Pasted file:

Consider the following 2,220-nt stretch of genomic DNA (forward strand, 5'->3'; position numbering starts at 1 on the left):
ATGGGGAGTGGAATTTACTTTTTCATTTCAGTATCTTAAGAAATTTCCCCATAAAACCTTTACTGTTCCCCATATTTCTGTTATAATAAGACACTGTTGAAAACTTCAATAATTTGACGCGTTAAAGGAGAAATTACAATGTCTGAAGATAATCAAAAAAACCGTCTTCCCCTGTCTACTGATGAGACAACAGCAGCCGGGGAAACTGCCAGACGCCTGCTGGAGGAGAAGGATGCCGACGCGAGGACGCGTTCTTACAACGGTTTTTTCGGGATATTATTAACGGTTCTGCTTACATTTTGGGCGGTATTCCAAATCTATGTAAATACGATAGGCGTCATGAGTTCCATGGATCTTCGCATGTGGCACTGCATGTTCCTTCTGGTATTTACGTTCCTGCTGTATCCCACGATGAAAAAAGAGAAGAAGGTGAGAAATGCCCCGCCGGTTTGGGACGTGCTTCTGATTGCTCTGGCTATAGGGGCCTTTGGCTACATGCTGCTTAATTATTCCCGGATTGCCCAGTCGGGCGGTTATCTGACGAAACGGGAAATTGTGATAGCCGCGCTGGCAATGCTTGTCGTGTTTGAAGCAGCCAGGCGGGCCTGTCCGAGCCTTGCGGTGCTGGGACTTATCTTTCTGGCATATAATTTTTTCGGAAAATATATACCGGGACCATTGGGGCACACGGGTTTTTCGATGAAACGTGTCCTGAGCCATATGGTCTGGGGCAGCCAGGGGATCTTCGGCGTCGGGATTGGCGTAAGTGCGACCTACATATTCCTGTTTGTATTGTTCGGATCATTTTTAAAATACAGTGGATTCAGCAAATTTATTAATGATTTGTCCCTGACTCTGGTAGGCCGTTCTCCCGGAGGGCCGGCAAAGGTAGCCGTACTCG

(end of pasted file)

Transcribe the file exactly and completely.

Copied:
Consider the following 2,220-nt stretch of genomic DNA (forward strand, 5'->3'; position numbering starts at 1 on the left):
ATGGGGAGTGGAATTTACTTTTTCATTTCAGTATCTTAAGAAATTTCCCCATAAAACCTTTACTGTTCCCCATATTTCTGTTATAATAAGACACTGTTGAAAACTTCAATAATTTGACGCGTTAAAGGAGAAATTACAATGTCTGAAGATAATCAAAAAAACCGTCTTCCCCTGTCTACTGATGAGACAACAGCAGCCGGGGAAACTGCCAGACGCCTGCTGGAGGAGAAGGATGCCGACGCGAGGACGCGTTCTTACAACGGTTTTTTCGGGATATTATTAACGGTTCTGCTTACATTTTGGGCGGTATTCCAAATCTATGTAAATACGATAGGCGTCATGAGTTCCATGGATCTTCGCATGTGGCACTGCATGTTCCTTCTGGTATTTACGTTCCTGCTGTATCCCACGATGAAAAAAGAGAAGAAGGTGAGAAATGCCCCGCCGGTTTGGGACGTGCTTCTGATTGCTCTGGCTATAGGGGCCTTTGGCTACATGCTGCTTAATTATTCCCGGATTGCCCAGTCGGGCGGTTATCTGACGAAACGGGAAATTGTGATAGCCGCGCTGGCAATGCTTGTCGTGTTTGAAGCAGCCAGGCGGGCCTGTCCGAGCCTTGCGGTGCTGGGACTTATCTTTCTGGCATATAATTTTTTCGGAAAATATATACCGGGACCATTGGGGCACACGGGTTTTTCGATGAAACGTGTCCTGAGCCATATGGTCTGGGGCAGCCAGGGGATCTTCGGCGTCGGGATTGGCGTAAGTGCGACCTACATATTCCTGTTTGTATTGTTCGGATCATTTTTAAAATACAGTGGATTCAGCAAATTTATTAATGATTTGTCCCTGACTCTGGTAGGCCGTTCTCCCGGAGGGCCGGCAAAGGTAGCCGTACTCG